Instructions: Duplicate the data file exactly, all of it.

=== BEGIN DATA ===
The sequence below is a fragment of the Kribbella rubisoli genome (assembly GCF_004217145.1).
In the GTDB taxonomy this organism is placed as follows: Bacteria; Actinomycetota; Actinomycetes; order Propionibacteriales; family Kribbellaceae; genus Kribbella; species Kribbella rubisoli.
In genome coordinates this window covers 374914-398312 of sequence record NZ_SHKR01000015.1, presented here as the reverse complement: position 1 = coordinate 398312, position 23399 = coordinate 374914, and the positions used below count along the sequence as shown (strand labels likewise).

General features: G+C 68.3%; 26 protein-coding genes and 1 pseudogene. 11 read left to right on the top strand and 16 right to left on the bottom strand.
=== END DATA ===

The sequence below is a fragment of the Kribbella rubisoli genome (assembly GCF_004217145.1).
In the GTDB taxonomy this organism is placed as follows: Bacteria; Actinomycetota; Actinomycetes; order Propionibacteriales; family Kribbellaceae; genus Kribbella; species Kribbella rubisoli.
In genome coordinates this window covers 374914-398312 of sequence record NZ_SHKR01000015.1, presented here as the reverse complement: position 1 = coordinate 398312, position 23399 = coordinate 374914, and the positions used below count along the sequence as shown (strand labels likewise).

General features: G+C 68.3%; 26 protein-coding genes and 1 pseudogene. 11 read left to right on the top strand and 16 right to left on the bottom strand.